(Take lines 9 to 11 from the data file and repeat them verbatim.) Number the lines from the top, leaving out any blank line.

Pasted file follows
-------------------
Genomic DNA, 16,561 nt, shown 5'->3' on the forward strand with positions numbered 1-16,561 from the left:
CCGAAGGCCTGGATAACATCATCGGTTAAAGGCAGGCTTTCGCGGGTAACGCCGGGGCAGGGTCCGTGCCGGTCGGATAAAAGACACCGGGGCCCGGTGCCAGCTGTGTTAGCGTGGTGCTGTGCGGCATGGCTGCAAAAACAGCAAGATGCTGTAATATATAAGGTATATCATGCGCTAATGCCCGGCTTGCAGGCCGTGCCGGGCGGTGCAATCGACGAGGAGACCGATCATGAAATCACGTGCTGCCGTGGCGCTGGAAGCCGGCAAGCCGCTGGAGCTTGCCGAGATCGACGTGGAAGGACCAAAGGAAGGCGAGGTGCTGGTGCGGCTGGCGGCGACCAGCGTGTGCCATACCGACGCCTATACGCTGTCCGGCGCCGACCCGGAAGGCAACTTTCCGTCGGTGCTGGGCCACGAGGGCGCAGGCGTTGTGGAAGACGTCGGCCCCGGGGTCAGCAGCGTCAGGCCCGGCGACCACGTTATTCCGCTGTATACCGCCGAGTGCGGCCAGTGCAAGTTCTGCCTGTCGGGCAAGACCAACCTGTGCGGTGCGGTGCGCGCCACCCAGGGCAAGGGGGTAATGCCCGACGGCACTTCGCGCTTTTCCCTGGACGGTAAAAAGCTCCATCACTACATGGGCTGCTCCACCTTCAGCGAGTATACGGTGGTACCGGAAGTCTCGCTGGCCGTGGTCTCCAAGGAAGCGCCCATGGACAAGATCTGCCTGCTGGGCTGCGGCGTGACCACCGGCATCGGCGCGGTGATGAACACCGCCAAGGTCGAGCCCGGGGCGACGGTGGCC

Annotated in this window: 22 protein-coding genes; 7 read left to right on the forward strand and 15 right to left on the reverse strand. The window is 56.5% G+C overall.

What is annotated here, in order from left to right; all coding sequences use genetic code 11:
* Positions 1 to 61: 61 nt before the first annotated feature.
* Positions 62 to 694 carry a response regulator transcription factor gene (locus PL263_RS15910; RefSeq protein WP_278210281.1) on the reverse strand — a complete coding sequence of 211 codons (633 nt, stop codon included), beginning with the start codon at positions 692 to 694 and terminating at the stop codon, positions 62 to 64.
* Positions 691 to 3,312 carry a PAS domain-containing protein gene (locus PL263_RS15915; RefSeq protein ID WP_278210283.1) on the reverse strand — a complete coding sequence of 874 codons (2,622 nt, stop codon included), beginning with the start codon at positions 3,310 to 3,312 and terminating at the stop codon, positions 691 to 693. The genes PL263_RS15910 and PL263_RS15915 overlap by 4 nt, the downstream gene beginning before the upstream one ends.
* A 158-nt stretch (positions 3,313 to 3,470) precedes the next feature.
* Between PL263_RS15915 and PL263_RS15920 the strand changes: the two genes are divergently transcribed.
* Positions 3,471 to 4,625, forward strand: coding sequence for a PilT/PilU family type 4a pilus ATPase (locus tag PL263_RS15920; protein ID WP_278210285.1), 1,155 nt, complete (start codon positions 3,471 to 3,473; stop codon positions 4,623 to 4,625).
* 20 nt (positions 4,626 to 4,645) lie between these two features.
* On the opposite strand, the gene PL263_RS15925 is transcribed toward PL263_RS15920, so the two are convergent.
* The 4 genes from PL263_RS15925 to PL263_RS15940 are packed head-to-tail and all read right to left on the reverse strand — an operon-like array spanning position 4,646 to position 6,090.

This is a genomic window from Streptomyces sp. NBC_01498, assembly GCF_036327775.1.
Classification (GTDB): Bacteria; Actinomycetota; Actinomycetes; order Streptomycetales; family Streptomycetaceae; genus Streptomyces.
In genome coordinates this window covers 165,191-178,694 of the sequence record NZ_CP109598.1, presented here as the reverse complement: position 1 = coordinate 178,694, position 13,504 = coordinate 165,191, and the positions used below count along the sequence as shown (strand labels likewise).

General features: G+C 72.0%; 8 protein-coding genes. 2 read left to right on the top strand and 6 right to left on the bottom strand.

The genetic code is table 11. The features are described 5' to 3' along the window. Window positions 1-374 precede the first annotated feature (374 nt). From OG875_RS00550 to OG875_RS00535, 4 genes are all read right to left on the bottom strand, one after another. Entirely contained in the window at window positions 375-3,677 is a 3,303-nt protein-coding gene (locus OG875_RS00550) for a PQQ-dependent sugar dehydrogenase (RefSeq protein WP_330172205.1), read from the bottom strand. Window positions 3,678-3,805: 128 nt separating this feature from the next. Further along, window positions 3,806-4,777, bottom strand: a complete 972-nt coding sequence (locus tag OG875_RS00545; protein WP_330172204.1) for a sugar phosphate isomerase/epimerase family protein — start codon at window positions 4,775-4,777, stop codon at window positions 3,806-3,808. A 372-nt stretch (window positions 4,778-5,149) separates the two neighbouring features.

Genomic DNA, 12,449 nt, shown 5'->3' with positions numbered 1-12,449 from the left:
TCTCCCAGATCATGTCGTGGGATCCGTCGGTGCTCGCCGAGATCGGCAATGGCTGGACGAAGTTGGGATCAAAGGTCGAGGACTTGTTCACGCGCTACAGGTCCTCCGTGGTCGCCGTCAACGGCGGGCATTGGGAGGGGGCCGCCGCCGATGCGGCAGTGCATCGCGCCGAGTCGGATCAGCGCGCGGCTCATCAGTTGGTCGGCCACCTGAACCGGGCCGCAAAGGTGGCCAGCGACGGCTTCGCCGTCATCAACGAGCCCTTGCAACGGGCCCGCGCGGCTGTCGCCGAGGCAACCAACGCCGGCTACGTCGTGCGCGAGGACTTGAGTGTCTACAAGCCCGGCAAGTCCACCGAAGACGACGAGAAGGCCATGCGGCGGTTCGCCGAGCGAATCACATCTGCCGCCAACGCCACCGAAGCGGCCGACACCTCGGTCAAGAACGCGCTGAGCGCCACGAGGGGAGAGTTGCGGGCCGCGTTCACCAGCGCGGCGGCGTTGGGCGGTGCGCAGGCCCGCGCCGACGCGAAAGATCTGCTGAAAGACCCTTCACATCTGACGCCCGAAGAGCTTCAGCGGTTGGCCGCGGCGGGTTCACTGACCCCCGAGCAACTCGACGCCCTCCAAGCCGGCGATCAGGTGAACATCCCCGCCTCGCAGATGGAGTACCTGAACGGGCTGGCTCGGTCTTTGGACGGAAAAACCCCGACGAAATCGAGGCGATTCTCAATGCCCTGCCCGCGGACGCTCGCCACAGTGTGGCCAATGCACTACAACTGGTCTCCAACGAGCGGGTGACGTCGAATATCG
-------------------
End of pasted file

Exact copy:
* Between PL263_RS15915 and PL263_RS15920 the strand changes: the two genes are divergently transcribed.
* Positions 3,471 to 4,625, forward strand: coding sequence for a PilT/PilU family type 4a pilus ATPase (locus tag PL263_RS15920; protein ID WP_278210285.1), 1,155 nt, complete (start codon positions 3,471 to 3,473; stop codon positions 4,623 to 4,625).
* 20 nt (positions 4,626 to 4,645) lie between these two features.